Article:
I am also aware of my own settings safeguarding policy that was developed with the Children Act 1989 and 2004 in mind. These are the policies and procedures we need to follow whilst working with children within our setting; Within childcare practice we must be aware that we have a clear and defined role in relation to child protection. Professionals working with children/young people such as teaching assistants, volunteers, outside agencies are all DBS cleared. Adults working with children should also be fully trained in safeguarding children by a nominated safeguarding adviser and have the opportunity to receive training in order to develop their understanding of the signs and indicators of abuse or neglect, this training is offered every 3 years.

In order for child protection to work effectively we must ensure we have good inter relationships with other agencies and good cooperation from professionals that are competent in responding to child protection situations. A procedure for recording concerns and incidents if a child discloses information that concerns his/her welfare; we must make a record of exactly what the child has said in their words and report it to a safeguarding officer, ensuring that these records are kept confidentially and separated from their own record.

Explain when and why inquires and serious cases reviews are required and how sharing of the findings informs practice A Serious Case Reviews are held when a child dies, abuse or Neglect are known or suspected to be a factor in the death, local organisations should consider immediately whether there are other children at risk of harm who require safeguarding. Thereafter, organisations should consider whether there are any lessons to be learnt about the ways in which they work together to safeguard and promote the welfare of children. Consequently, when a child dies in such circumstances, the Local Safeguarding Children Board (LSCB) should always conduct a Serious Case Review into the involvement with the child and family of organizations and professionals. The LSCB should always consider whether a Serious Case Review should be conducted: If a child sustains a potentially life-threatening injury or through abuse or neglect If a child has been subjected to Sexual Abuse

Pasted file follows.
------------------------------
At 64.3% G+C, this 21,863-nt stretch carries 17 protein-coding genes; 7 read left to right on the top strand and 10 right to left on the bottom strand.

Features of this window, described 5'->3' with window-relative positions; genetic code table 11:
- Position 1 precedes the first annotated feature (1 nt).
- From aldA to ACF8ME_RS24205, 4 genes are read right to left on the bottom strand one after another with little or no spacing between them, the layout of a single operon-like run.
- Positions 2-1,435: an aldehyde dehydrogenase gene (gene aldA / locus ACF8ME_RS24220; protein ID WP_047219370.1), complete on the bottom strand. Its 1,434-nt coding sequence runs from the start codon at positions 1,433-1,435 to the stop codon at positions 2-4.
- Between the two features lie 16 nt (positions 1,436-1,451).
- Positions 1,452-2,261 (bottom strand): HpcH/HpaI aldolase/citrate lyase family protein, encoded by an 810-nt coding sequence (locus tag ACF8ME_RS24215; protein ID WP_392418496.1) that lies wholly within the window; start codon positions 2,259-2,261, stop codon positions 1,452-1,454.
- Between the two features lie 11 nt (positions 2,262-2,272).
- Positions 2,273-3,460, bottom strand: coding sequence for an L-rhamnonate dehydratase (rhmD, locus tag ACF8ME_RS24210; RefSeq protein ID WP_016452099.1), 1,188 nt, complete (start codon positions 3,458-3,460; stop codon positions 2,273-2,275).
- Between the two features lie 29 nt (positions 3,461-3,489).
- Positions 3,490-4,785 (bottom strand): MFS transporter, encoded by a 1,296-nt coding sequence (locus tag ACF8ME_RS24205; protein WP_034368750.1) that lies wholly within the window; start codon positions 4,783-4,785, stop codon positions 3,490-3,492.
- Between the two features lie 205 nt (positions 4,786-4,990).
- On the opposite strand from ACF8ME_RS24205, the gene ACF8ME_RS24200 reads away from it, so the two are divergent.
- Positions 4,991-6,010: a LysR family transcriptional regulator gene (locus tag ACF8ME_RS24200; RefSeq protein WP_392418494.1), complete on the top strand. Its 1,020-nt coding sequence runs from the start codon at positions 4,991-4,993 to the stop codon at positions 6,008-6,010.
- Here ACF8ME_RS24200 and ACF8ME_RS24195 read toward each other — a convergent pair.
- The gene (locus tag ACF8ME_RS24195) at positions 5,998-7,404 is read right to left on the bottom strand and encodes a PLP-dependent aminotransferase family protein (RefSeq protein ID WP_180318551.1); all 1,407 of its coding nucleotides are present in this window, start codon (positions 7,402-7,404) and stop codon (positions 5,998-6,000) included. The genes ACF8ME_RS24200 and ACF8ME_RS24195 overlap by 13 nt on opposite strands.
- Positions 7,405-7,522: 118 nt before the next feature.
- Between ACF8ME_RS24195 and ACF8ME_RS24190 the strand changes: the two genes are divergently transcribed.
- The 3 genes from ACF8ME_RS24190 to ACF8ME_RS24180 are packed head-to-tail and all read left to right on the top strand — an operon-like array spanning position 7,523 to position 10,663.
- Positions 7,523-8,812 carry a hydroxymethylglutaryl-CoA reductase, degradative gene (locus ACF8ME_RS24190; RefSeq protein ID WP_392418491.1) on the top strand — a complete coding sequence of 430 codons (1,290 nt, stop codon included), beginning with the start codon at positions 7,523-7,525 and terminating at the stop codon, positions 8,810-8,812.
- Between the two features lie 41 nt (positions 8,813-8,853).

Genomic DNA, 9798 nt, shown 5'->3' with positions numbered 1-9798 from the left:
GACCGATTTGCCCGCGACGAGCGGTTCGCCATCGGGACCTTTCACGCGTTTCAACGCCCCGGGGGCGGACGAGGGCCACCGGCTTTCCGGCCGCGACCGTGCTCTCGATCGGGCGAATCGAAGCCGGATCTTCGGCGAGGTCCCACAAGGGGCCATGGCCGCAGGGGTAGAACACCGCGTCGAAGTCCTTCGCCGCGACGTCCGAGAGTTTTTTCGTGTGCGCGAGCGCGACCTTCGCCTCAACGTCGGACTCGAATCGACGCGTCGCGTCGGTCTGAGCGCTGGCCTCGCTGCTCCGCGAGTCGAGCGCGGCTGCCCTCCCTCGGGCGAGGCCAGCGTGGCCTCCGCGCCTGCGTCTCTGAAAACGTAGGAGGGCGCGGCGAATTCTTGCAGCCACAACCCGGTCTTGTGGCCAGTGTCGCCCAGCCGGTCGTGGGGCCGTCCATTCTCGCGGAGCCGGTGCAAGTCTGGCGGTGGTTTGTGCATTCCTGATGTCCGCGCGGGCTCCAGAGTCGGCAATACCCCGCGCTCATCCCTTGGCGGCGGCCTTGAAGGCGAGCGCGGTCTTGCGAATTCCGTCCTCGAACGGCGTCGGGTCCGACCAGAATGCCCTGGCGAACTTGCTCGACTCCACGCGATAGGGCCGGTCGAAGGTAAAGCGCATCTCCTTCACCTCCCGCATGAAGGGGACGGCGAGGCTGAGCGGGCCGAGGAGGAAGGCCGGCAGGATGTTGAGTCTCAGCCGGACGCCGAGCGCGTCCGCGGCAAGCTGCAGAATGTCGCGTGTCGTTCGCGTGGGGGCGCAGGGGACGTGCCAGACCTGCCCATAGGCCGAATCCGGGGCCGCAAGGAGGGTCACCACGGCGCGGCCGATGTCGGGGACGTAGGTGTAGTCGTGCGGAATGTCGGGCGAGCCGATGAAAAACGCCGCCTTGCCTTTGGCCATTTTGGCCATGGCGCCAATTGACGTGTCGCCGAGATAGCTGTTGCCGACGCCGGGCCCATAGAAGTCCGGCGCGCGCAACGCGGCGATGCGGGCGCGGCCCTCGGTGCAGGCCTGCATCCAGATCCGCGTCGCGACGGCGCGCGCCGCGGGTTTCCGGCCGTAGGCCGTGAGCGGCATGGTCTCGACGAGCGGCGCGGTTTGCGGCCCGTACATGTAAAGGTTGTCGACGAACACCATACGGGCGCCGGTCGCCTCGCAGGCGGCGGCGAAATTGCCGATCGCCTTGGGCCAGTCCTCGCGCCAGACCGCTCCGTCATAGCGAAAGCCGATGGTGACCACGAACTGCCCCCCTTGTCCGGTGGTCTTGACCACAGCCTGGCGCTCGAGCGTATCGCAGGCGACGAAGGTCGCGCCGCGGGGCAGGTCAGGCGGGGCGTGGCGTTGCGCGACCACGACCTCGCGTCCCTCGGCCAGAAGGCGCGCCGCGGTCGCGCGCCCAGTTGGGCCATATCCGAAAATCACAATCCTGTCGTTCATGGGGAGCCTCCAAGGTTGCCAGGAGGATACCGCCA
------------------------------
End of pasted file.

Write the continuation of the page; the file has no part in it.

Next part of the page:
If a child has been killed by a parent with a mental illness If they find concerns about inter-agency working to protect children from harm The purpose of Serious Case Reviews carried out is to establish whether there are lessons to be learnt from the case about the way in which local professionals and organizations work together to safeguard and promote the welfare of children, identify clearly what those lessons are, how they will be acted on, and what is expected to change as a result. This will then improve inter-agency working and better safeguard and promote the welfare of the child.

Where more than one LSCB has knowledge of a child, the LSCB for the area in which the child is or was normally resident should take lead responsibility for conducting any review. In the case of looked after children, the local authority which has responsibility for the child should take lead responsibility for conducting the review, again involving other LSCBs with an interest or involvement. Any professional may refer such a case to the LSCB if it is believed that there are important lessons for inter-agency working to be learned from the case. It would be the LSCB’s responsibility to take note of any referral and make a decision as to what if any action is needed.

Explain how the processes used by own work setting or service comply with legislation that covers data protection, information handling and sharing In our setting all data for the children we look after is held in the main office. Only staff have access to this. The child’s personal information is stored away either on computer or on paper. The computers are all locked and you can only log on with a password which is unique to one person. All paper records are locked away in a cabinet. The information which we hold about the child includes the child’s name, date of birth, and contact number for parent/carer. In an event of a serious accident we would have this information available to us. In our own room the only information we hold about the child is their allergies information. We abide by the Data Protection Act as our setting also holds information about their staff and any safeguarding issues which we may be aware of. This information needs to be Acquired only when necessary

Need to make sure that it is secure
Make sure it is accurate
All information is kept up to date

We regularly remind parents to advise us of any changes such as address, telephone numbers or emergency contact details. We as staff are constantly reminded not to share any information on any child to another person or member of staff unless there is a safeguarding issue. We know who are safeguarding contact is and we should share any concerns straight away. We do not discuss any children’s matter outside of work with any one.

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Current Legislation. (2016, Jun 14). Retrieved from

Current Legislation